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Thursday, November 26, 2009

All Banks and Thrifts earn only $2.8B in Q3 and that is not from loans



FDIC Problem Bank List Surges to 552
November 25th, 2009
American Banking News

In a report from the FDIC that the Deposit Insurance Fund has been operating in the red since the third quarter, down by $8.2 billion, there was other bad news, as the number of banks on the problem list of the FDIC has now risen to 552, which in reality is probably much worse than it seems.

The reason for it being much worse is in connection to the 50 banks that have folded since the middle of 2009. We have to assume those banks were on the past list of 416 problem banks identified by the FDIC. With that having to be the case (at least the majority of them), it means the number of problem banks added to the list are in reality 186 when taking that into consideration.

Other concerns are the combined profit of $2.8 billion for the third quarter of all banks and thrifts. It’s not the relatively low number which is the problem, but that the profits aren’t coming form loans, which has been part of the problem for some time.

FDIC Chairman Sheila Bair stated on those concerns: “There is no question that credit availability is an important issue for the economic recovery. We need to see banks making more loans to their business customers.”

This comment from Bair sounds right, but really isn’t that meaningful in the current economic and credit crisis. Banks have rightly tightened up their credit standards, something that should never have been allowed to lapse in the first place. So there’s no way that they’re going to just loan out money to businesses based on the idea that they’re part of a movement to restore the economy.

Loans have to be worked out on an individual basis, and if the businesses are creditworthy, that will determine whether they receive a loan or not, and nothing else.

The other problem is the existing commercial loans on the books of banks are disasters. The fallout from them hasn’t really kicked in yet, as the second half of 2010 is expected to reveal how bad those really are.

When you sift through all the chatter on the subject, the truth seems to be that there is a much higher focus on avoiding risk with commercial loans rather than a move to extend credit.

So with the number of problem banks rising so much and banks in a defensive loan mode, the idea that a recovery is on the way continues to baffle everyone that thinks it through. Just taking a few of the giant bailed out banks and using them as an example of a recovery doesn’t cut it.

Problem bank numbers will continue to rise, along with failures. Alt-A loans are going to be due for mandated re-sets in the first half of 2010, with commercial loans projected to crash in the latter half.

Add to that the fact that money isn’t being made through loans but through investments the banks are making, and you see how there won’t be any jobs added in that economic environment, and few banks have the will or resources to take make the types of loans which government officials assert will be needed to help the economy recover.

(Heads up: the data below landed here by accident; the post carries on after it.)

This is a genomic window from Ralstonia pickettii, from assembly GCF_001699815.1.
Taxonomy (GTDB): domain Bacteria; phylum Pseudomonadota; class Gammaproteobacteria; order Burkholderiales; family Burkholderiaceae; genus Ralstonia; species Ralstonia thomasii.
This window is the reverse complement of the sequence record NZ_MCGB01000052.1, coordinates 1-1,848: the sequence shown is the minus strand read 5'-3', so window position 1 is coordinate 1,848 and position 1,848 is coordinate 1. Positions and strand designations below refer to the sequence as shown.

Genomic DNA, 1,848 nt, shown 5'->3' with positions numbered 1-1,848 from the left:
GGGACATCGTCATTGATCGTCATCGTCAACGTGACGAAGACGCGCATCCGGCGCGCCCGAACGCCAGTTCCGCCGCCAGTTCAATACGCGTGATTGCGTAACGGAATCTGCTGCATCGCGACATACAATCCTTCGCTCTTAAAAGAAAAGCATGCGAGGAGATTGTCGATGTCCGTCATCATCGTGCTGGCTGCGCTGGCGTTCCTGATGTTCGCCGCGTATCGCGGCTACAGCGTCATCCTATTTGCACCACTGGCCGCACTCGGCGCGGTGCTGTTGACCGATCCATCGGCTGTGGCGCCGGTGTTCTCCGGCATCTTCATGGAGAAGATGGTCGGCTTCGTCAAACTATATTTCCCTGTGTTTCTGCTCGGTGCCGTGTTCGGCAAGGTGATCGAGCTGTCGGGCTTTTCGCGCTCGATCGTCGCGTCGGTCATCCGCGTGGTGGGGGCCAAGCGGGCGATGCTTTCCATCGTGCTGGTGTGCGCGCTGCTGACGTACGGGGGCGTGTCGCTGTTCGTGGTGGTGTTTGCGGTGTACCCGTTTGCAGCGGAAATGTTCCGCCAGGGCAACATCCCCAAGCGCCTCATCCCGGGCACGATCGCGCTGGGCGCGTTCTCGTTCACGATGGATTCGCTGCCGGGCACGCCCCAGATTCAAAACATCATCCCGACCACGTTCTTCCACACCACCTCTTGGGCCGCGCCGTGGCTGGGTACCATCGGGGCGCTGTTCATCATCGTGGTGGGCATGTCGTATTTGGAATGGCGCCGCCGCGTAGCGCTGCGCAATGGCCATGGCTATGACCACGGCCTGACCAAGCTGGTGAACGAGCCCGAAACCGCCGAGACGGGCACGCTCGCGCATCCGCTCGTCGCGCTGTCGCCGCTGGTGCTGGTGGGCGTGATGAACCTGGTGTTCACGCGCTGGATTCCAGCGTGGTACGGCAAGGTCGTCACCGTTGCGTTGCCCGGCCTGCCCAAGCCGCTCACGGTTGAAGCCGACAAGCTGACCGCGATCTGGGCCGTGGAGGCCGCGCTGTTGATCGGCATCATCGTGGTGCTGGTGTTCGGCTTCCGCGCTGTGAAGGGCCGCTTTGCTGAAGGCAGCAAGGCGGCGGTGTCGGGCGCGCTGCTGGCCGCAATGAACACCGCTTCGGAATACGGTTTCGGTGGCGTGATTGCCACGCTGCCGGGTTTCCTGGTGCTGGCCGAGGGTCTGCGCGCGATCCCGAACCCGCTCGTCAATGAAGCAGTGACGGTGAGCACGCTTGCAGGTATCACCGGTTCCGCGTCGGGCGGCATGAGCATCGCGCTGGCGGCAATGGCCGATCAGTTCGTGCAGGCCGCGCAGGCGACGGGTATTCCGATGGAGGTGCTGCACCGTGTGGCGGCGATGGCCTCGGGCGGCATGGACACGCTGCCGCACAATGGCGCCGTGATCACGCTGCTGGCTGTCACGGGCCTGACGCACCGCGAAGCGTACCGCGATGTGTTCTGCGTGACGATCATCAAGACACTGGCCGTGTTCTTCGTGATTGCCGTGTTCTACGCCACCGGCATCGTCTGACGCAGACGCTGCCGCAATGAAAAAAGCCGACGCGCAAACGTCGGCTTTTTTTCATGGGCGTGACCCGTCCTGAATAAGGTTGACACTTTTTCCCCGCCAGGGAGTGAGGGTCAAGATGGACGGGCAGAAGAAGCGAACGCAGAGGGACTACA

110 comments:

  1. The banks got it figured out. They don't have to make loans to businesses and consumers to make a profit. They just borrow from the Fed at zero to twenty-five beeps, then get two year paper at sixty-five beeps, and pocket the difference. The government and the banks have become a self-licking ice cream cone.

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  2. Well, I guess the Good news is that we still Have a banking system. That they made $2.8 B, and didn't lose 2.8 B is "jelly" on the roll.

    This was a "Close" Call, Kiddos.

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  3. We damned near "lost the farm" on this one.

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  4. I'm not convinced it is over Rufus. The Banks were allowed to mark to fantasy which papers over the capital problems and the fed printed up a batch of cash to grease the wheels of the system but huge piles of debt remain with, apparently, a large proportion of it bad. I think the can has just been kicked down the road a bit and more reckoning is in the wings. For example, if Americans aren't buying, why would China maintain the Yuan peg? If they back away from the peg then they don't have the incentive to buy treasuries. If they don't buy the treasuries...

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  5. 46% of US banks did not make a profit last quarter.

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  6. Banks are peculiar beasts. Their assets are other people's liabilities. You put money in a bank and you are really loaning money to that bank. You borrow money from the bank and you do so with the assumption that things will get better and you will have more to pay the loan and the interest.

    What happens in a sustained period of high unemployment and slow growth?

    How good are the bank's assets?

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  7. That is "traditional banking" deuce. Modern banks aren't quite so traditional.